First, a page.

Nicholas Lezard: An extraordinary writer whose talent never waned
Monday 20 April 2009
With the death of J G Ballard one of the most extraordinary lives in English letters departs the scene, and we are impoverished. Schooled by his own traumatic life, from his childhood in a Japanese prisoner of war camp to the death of his wife (which obliged him, with an almost heroic dedication, to write for a living as well as bring up his three children) he first wrote, with an eerie, disengaged style, science fiction stories which were both a part, and far apart, from the conventions of the genre.
From early on, he would exploit and examine the tropes of a civilisation on the ropes: stranded aircraft, drained swimming pools, destroyed worlds, the clash between consumer excess and our own animal instincts. There are few more arresting sentences in the whole of literature than this from High Rise: "As he sat on his balcony eating the dog, Doctor Robert Laing reflected on the unusual events that had taken place within this huge apartment building during the previous three months."
This marriage of dryness, conventionality, and imaginative excess made him an unlikely, yet all the more plausible figures of the literary counterculture. It gave his audacity wings: one would not have suspected, having met the man, that he would have been the author of a short story called "Why I Want To Fuck Ronald Reagan" - and that was in 1969.
Four years later, he wrote "The Assassination of John Fitzgerald Kennedy Considered as a Downhill Motor Race"; the literary echo was of Alfred Jarry's "The Crucifixion Considered as an Uphill Bicycle Race", but it was not that he wanted to start any kind of shocking literary movement. Beneath the façade of a benign, convivial suburbanite (he lived in what was, in essence, the opposite of Bohemia: a detached house in Shepperton, as affectless as his prose and as characterless a neighbourhood as any contrived), he mapped and plotted the nightmares of the contemporary world with a precision that has come to be seen as prophecy.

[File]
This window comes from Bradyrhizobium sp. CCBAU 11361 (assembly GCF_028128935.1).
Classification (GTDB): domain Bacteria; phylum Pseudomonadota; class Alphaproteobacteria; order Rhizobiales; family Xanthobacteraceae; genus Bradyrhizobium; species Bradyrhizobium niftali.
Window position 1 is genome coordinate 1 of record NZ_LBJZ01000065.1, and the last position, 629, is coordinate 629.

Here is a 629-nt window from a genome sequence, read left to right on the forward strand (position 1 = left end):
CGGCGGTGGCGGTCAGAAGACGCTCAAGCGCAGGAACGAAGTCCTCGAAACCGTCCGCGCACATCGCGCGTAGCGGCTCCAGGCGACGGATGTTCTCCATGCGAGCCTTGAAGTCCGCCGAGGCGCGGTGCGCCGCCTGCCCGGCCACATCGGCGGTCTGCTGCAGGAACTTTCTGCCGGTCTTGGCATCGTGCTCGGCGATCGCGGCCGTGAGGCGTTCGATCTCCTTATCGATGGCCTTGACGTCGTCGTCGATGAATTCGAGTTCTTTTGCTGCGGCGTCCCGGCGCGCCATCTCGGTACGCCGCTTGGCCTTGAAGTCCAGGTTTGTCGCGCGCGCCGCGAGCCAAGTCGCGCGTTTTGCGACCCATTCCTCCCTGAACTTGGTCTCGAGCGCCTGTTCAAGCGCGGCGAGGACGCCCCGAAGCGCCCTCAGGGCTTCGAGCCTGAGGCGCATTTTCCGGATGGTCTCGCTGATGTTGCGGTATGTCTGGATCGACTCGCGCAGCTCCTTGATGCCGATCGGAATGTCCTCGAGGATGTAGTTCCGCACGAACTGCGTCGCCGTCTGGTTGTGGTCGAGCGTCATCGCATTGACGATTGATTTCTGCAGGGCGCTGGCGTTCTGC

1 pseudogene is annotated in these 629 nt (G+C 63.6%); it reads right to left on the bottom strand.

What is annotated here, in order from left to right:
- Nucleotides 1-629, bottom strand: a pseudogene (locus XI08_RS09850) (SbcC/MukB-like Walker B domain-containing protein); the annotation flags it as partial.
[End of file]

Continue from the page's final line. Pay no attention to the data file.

"The author of this work is beyond psychiatric help, do not publish," was the verdict from a publisher's reader after he had submitted the manuscript for Crash, in which he proposed a link between eroticism and car crashes; yet few people seemed as little in need of psychiatric help as he did. He was a generous friend and encourager of the younger writers whom he inspired, such as Will Self.
He found large mainstream success with his memoir of his childhood, Empire of the Sun, in 1984, and if some fans worried that this heralded a shift towards respectability, he contrived a renaissance - if that is the word to describe a talent that was never really in abeyance - with works like Cocaine Nights, Super-Cannes, Millenium People and Kingdom Come. Being timeless, he never dated, never really went away.
And at least we have his last work, the transcendent autobiography, Miracles of Life, to sustain his memory.
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